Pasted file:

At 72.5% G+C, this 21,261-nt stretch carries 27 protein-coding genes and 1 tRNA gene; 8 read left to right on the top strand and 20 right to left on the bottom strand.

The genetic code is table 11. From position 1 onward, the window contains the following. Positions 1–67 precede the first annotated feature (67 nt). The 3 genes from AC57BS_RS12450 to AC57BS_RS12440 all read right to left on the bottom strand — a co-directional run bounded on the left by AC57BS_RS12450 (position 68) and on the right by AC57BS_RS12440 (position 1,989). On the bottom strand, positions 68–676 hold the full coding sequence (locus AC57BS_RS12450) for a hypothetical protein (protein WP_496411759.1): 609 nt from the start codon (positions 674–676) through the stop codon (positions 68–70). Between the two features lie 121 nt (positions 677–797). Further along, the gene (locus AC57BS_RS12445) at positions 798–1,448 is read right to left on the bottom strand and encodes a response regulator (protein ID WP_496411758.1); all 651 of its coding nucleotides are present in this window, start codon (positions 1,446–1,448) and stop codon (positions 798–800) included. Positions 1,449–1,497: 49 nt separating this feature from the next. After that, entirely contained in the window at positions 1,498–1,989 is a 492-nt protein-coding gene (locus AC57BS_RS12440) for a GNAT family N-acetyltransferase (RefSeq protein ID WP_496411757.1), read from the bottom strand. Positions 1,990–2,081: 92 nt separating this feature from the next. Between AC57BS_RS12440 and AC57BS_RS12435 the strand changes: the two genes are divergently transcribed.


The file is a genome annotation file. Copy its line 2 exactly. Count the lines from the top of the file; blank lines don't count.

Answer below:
The genetic code is table 11. From position 1 onward, the window contains the following. Positions 1–67 precede the first annotated feature (67 nt). The 3 genes from AC57BS_RS12450 to AC57BS_RS12440 all read right to left on the bottom strand — a co-directional run bounded on the left by AC57BS_RS12450 (position 68) and on the right by AC57BS_RS12440 (position 1,989). On the bottom strand, positions 68–676 hold the full coding sequence (locus AC57BS_RS12450) for a hypothetical protein (protein WP_496411759.1): 609 nt from the start codon (positions 674–676) through the stop codon (positions 68–70). Between the two features lie 121 nt (positions 677–797). Further along, the gene (locus AC57BS_RS12445) at positions 798–1,448 is read right to left on the bottom strand and encodes a response regulator (protein ID WP_496411758.1); all 651 of its coding nucleotides are present in this window, start codon (positions 1,446–1,448) and stop codon (positions 798–800) included. Positions 1,449–1,497: 49 nt separating this feature from the next. After that, entirely contained in the window at positions 1,498–1,989 is a 492-nt protein-coding gene (locus AC57BS_RS12440) for a GNAT family N-acetyltransferase (RefSeq protein ID WP_496411757.1), read from the bottom strand. Positions 1,990–2,081: 92 nt separating this feature from the next. Between AC57BS_RS12440 and AC57BS_RS12435 the strand changes: the two genes are divergently transcribed.